The solid scholarship and endless legwork that obviously went into The Book of America are impressive indeed. Still, I would timidly quarrel with a few of the things they say about some of the states with which I have a passing acquaintance. They have little praise for West Virginia, which is understandable; but I think they should have jumped at the chance to give due credit to the Charleston Gazette, one of the great boondocks newspapers. They pass it off in one sentence merely "a progressive and sometimes crusading force" in Charleston itself. In fact, the Gazette's constant, loud, and radical crusading has sent several state officials to jail, and with 50 percent of its circulation outside Charleston, its influence is statewide and powerful.
Of Florida--which is where I sit as I write this review -- they make several justified complaints about the tax system and several that are unjustified. For example, they say that "there is a homestead property exemption that makes it extremely difficult to raise taxes in poorer sections of the state." Thanks to that $25,000 homestead exemption, a lot of low-income homeowners don't have to pay any property tax. Is that bad?
With the coming of the Cubans, Miami was Latinized and with its Latinization came drugs and with drugs came a bountiful crime rate (as well as great prosperity to the many Miami banks that launder drug millions). But, looking to the bright side of the Cuban invasion, Peirce and Hagstrom quote with approval Mayor Ferre's appraisal that "had it not been for the Cubans moving in here, Miami would be a limp, sick, anemic place." Nonsense. To say that the most important city in one of the fastest growing states depended on the Cuban influx for its health is about as silly as to suggest that had it not been for the flood of illegal Mexicans into Los Angeles, that city would also be limp, sick, and anemic.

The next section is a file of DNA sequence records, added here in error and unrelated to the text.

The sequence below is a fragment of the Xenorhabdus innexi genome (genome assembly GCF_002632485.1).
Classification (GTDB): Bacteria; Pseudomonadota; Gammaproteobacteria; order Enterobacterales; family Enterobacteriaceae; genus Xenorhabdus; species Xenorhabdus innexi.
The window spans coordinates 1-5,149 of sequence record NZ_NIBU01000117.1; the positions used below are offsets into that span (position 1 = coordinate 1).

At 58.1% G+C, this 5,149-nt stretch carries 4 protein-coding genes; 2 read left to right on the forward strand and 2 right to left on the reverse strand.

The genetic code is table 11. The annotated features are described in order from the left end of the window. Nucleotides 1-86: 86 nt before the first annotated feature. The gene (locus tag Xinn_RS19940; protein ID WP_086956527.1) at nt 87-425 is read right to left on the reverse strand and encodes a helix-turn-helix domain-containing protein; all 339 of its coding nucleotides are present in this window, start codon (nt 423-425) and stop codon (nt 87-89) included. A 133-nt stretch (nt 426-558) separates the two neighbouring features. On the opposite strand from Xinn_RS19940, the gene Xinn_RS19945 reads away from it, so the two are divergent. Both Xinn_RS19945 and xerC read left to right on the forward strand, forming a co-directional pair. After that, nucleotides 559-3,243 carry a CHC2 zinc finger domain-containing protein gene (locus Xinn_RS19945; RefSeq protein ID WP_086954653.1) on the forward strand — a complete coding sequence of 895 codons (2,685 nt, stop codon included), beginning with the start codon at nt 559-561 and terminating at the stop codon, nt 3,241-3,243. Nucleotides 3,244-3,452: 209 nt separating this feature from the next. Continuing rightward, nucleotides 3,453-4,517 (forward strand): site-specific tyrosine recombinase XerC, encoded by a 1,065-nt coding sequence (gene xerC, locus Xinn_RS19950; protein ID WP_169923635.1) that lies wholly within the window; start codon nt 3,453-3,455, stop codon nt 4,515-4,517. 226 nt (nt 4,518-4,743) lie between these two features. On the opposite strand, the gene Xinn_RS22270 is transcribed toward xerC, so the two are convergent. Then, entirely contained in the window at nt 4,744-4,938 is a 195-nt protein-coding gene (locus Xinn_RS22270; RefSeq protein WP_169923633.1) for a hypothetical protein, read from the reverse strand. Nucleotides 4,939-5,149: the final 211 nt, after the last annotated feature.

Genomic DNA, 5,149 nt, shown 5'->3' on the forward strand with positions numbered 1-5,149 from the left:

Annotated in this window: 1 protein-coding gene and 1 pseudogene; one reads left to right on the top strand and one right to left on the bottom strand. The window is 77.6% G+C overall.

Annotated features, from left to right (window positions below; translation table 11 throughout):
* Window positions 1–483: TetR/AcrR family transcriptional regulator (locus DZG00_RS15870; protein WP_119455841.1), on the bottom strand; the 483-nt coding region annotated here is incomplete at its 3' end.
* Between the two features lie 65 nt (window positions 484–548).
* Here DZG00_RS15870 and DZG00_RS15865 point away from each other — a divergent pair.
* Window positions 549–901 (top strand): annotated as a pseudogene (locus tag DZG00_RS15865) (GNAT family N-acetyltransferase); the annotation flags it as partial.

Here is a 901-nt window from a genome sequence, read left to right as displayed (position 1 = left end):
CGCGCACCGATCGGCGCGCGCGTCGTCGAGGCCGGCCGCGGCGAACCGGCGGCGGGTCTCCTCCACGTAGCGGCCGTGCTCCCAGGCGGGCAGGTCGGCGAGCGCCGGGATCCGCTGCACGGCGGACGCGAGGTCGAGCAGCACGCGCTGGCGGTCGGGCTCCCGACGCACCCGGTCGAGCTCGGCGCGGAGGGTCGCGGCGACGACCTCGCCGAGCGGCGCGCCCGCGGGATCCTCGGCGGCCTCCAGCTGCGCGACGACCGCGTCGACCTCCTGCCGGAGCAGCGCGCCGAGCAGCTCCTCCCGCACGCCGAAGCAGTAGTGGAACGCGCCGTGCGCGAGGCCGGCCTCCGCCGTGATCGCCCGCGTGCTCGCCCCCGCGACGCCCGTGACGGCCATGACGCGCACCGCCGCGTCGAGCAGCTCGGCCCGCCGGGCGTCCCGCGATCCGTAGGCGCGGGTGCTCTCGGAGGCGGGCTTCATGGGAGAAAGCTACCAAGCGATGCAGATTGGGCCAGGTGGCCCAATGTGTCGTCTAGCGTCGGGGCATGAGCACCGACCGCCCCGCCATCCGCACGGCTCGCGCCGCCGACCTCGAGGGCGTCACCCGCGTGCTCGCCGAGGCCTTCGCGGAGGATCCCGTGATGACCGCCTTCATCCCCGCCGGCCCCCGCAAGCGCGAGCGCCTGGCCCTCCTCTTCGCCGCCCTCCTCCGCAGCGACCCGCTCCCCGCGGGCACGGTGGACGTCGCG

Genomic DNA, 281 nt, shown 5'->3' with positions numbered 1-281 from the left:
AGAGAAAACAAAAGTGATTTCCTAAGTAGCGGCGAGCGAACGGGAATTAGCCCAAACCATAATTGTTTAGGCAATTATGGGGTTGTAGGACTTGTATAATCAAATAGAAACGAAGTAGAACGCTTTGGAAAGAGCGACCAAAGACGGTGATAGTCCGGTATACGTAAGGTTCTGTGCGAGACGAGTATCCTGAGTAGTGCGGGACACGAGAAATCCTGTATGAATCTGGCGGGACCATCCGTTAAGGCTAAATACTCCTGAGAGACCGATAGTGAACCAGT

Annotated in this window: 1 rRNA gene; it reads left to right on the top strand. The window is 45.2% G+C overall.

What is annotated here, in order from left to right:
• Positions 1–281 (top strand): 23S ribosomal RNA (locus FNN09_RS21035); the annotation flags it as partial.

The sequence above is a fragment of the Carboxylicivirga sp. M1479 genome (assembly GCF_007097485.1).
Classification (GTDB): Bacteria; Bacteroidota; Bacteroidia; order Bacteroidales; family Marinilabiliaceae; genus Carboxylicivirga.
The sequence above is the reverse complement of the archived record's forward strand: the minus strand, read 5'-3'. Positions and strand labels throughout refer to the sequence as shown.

Florida's capital, Tallahassee, is a nice little town, but until Peirce and Hagstrom said so, I had never heard anyone claim that it was "renowned for its parklike hills lined with giant oaks and antebellum mansions." Oaks there are aplenty; but those who know Tallahassee's history best tell me that it has only three antebellum mansions and one of them is sorely in need of repair.
They see "cosmopolitanism" in Forida's Panhandle. Well, yes, some stretches--those that aren't rural backwardness-- are about as cosmopolitan as a plastic motel room.
But enough quibbling. Aside from its other virtues, The Book of America is fun. Its survey of history, geography, politics and foolishness is prolific with incidental information--the kind of trivia that makes America go 'round and that will enable you to drive your family and friends batty with question games.
1. In what state was an attorney general recently elected on the promise that he would "fry" murderers "till their eyes pop out and smoke comes out their ears"?
2. What city has the nation's only Wino Park complete with campsite and extra-wide benches for sleeping?
3. In what U.S. city of 82,000 residents is French the dominant language?
4. Ten percent of the nation's cotton is harvested within 50 miles of what excruciatingly dull city?
5. What state had a high school dropout rate of 42 percent in 1982, compared to 10 percent nationwide?
6. Here's an easy one: What state has a gross product -- $350 billion--greater than those of all nations but the United States and six others?
7. Who denounced Mrs. Martin Luther King as an "outside agitator" for urging Alabama blacks to vote against George Wallace last year?
8. Which state saw its farm employment drop from 46 percent of the work force in 1930 to 3 percent in 1980?
Of all the information Peirce and Hagstrom have supplied, I think I may be most grateful for a bit that came out of Hagstrom's home state, North Dakota: That, I now know, is the birthplace of singer Peggy Lee, born Norma Egstrom.